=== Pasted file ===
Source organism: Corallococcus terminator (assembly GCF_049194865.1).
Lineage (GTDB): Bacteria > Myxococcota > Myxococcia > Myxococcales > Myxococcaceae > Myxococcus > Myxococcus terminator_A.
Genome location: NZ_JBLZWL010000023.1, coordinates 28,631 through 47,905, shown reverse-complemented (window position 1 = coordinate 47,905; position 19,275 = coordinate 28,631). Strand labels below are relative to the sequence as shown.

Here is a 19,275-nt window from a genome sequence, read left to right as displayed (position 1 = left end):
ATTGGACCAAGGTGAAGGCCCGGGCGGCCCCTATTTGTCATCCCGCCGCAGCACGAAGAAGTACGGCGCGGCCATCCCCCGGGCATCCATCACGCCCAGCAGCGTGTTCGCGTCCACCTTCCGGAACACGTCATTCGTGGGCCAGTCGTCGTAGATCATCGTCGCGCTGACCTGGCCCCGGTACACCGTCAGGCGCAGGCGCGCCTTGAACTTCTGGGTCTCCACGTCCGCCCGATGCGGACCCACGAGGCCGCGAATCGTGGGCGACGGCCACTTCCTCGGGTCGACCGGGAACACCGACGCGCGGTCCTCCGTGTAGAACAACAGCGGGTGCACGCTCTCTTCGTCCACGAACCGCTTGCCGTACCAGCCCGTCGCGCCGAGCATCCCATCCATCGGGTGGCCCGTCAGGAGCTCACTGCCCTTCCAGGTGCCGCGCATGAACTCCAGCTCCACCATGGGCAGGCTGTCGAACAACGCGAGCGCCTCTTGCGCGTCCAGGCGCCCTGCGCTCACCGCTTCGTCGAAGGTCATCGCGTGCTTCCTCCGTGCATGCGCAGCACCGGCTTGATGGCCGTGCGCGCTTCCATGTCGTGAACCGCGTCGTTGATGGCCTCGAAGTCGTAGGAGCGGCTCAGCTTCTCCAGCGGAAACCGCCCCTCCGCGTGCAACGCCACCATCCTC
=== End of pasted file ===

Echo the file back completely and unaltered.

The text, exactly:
Source organism: Corallococcus terminator (assembly GCF_049194865.1).
Lineage (GTDB): Bacteria > Myxococcota > Myxococcia > Myxococcales > Myxococcaceae > Myxococcus > Myxococcus terminator_A.
Genome location: NZ_JBLZWL010000023.1, coordinates 28,631 through 47,905, shown reverse-complemented (window position 1 = coordinate 47,905; position 19,275 = coordinate 28,631). Strand labels below are relative to the sequence as shown.

Here is a 19,275-nt window from a genome sequence, read left to right as displayed (position 1 = left end):
ATTGGACCAAGGTGAAGGCCCGGGCGGCCCCTATTTGTCATCCCGCCGCAGCACGAAGAAGTACGGCGCGGCCATCCCCCGGGCATCCATCACGCCCAGCAGCGTGTTCGCGTCCACCTTCCGGAACACGTCATTCGTGGGCCAGTCGTCGTAGATCATCGTCGCGCTGACCTGGCCCCGGTACACCGTCAGGCGCAGGCGCGCCTTGAACTTCTGGGTCTCCACGTCCGCCCGATGCGGACCCACGAGGCCGCGAATCGTGGGCGACGGCCACTTCCTCGGGTCGACCGGGAACACCGACGCGCGGTCCTCCGTGTAGAACAACAGCGGGTGCACGCTCTCTTCGTCCACGAACCGCTTGCCGTACCAGCCCGTCGCGCCGAGCATCCCATCCATCGGGTGGCCCGTCAGGAGCTCACTGCCCTTCCAGGTGCCGCGCATGAACTCCAGCTCCACCATGGGCAGGCTGTCGAACAACGCGAGCGCCTCTTGCGCGTCCAGGCGCCCTGCGCTCACCGCTTCGTCGAAGGTCATCGCGTGCTTCCTCCGTGCATGCGCAGCACCGGCTTGATGGCCGTGCGCGCTTCCATGTCGTGAACCGCGTCGTTGATGGCCTCGAAGTCGTAGGAGCGGCTCAGCTTCTCCAGCGGAAACCGCCCCTCCGCGTGCAACGCCACCATCCTC